Welcome to Nature Nerd Wednesdays, your mid-week nature break to reconnect with the calming, refreshing, and inspiring effects of nature. Take a deep breath and enjoy...
Here on the blog, we've been focusing on the details lately. The blooming flowers, the signs of spring, the lovely sights here in our corner of the world in the great Pacific Northwest. While finding pleasure and delight in the small things is an enriching exercise, it's also good to take a step back and look at the big picture. If the details are that glorious, then how magnificent is the whole which they compose?
Shot from the International Space Station, this week's film by Michael Konig captures the awe-inspiring view of our home planet that only a handful of lucky individuals have been able to witness in person. Take a look at the film below, and enjoy the ride as you skim over the planet in low-earth orbit:
There are so many remarkable things about this film: the flashes of lighting exploding in the clouds; the green ribbons of the aurora snaking and undulating in the atmosphere; the endless blue oceans gleaming in sunlight; the snow-white pillows of clouds; the clusters of light marking out human civilizations, tracing coastlines and forming nerve-like networks across the planet; the thin blue line of atmosphere that is the only thing protecting us from being bombarded with deadly solar radiation.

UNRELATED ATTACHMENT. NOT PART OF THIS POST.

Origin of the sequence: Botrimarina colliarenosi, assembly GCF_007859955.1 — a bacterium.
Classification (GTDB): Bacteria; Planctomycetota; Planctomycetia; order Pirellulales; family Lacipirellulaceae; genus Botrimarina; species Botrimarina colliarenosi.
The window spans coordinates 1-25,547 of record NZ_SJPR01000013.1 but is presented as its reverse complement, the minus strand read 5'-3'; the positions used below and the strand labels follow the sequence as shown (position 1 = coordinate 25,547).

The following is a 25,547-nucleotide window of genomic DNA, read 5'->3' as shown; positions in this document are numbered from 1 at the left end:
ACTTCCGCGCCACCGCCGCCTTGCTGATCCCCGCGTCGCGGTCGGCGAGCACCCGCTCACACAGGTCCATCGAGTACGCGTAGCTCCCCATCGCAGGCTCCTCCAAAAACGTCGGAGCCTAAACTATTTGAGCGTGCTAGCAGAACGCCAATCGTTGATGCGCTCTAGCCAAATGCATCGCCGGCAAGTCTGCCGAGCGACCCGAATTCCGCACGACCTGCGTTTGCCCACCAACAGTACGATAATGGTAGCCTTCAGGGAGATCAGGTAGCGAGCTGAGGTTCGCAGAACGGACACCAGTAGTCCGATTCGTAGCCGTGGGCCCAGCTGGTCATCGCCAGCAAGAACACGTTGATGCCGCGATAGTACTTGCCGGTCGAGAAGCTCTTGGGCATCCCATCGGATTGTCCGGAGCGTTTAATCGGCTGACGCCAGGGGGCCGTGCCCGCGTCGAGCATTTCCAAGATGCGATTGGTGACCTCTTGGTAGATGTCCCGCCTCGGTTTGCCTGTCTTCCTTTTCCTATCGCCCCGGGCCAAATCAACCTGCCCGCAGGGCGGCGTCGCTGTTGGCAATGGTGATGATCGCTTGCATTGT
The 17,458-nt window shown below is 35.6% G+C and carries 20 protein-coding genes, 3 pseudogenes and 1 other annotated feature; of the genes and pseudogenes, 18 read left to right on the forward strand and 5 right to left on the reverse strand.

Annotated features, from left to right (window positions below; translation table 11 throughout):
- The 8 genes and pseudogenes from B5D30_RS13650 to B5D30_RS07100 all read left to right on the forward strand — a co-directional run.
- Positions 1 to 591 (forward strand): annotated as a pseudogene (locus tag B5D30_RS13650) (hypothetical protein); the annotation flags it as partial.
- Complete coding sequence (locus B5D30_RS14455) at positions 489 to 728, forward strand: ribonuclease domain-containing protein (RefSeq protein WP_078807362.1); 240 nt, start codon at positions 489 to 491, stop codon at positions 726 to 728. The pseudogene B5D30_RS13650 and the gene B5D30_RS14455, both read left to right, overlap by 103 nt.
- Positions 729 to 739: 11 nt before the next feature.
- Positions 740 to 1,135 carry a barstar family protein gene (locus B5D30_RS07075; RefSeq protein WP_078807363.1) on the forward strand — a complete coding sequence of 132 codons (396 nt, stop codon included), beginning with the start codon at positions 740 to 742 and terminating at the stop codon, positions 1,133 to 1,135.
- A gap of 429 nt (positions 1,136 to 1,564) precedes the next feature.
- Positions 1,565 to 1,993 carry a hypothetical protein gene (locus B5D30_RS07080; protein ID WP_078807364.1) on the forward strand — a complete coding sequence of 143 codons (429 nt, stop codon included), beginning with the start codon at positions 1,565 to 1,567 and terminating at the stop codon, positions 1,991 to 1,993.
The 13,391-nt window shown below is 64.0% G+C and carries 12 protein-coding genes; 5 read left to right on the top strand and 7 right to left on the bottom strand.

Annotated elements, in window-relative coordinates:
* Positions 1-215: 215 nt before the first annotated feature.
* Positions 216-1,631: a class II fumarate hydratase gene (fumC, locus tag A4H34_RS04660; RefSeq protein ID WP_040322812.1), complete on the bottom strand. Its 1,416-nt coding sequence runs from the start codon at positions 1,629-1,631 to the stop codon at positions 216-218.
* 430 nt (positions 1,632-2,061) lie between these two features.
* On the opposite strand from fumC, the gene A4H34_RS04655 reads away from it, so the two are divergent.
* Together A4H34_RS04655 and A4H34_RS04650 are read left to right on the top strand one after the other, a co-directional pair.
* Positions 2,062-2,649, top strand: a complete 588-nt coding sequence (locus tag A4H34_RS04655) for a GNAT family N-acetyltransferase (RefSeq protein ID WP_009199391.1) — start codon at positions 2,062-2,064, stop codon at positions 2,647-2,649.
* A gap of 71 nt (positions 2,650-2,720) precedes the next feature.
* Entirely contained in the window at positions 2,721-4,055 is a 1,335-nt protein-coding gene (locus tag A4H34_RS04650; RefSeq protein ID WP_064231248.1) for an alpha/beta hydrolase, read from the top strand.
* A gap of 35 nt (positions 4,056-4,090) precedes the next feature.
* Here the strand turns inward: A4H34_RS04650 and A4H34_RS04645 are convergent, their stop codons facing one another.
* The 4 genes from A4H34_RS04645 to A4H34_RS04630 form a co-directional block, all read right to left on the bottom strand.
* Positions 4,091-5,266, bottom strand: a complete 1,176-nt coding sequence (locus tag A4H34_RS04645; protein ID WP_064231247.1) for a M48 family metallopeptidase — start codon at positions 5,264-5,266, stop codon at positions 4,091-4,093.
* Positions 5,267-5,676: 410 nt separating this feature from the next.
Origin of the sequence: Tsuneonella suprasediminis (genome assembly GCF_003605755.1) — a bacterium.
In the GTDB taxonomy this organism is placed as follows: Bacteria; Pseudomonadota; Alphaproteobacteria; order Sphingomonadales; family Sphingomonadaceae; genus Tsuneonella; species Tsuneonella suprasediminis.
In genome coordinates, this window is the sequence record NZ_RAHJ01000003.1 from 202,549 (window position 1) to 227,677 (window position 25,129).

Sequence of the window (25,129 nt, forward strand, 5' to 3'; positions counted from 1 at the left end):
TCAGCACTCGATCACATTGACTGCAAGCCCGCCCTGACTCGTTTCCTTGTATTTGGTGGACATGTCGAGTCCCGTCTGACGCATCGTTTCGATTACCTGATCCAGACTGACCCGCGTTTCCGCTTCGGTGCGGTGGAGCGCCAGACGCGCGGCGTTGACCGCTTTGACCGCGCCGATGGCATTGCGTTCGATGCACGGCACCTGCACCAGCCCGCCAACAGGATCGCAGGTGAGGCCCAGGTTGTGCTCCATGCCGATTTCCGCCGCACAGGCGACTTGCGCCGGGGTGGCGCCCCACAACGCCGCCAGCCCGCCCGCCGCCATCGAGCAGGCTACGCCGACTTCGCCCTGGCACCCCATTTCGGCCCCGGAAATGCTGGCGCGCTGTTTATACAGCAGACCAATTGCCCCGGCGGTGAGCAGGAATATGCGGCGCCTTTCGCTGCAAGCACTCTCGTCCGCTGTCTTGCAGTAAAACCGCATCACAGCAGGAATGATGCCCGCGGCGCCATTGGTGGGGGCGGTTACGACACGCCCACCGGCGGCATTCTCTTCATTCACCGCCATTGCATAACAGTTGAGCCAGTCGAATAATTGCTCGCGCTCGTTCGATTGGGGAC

Among the most remarkable things about this film are the things that you don't see: those minute details that disappear when we zoom out to this level. Somewhere down there on that spinning blue orb are all of the people we know and love; down there are our homes; down there stories of love and hate and beauty and desperation are playing out; down there are the ecosystems growing, recycling nutrients, creating oxygen, filtering air and water; down there is the stage upon which the entirety of human history has unfolded. This was filmed in August through October 2011, so somewhere down there, I was getting married (September 24th). Somewhere down there is a planet that both sustains us, and desperately needs our urgent protection.
The most beautiful thing about films like this is how they can change our perspective of our home planet. All seven billion humans share this planet, along with untold species of plants and wildlife. From this view, Earth is at once immense and powerful, and also very small and fragile. Whether viewed on the level of a blooming flower, or on the level of low-earth orbit, one can clearly see that this place we call home is wondrous in a way that surpasses explanation.
Our planet and the places we love are threatened by climate change. See my Earth Day Musings post for more.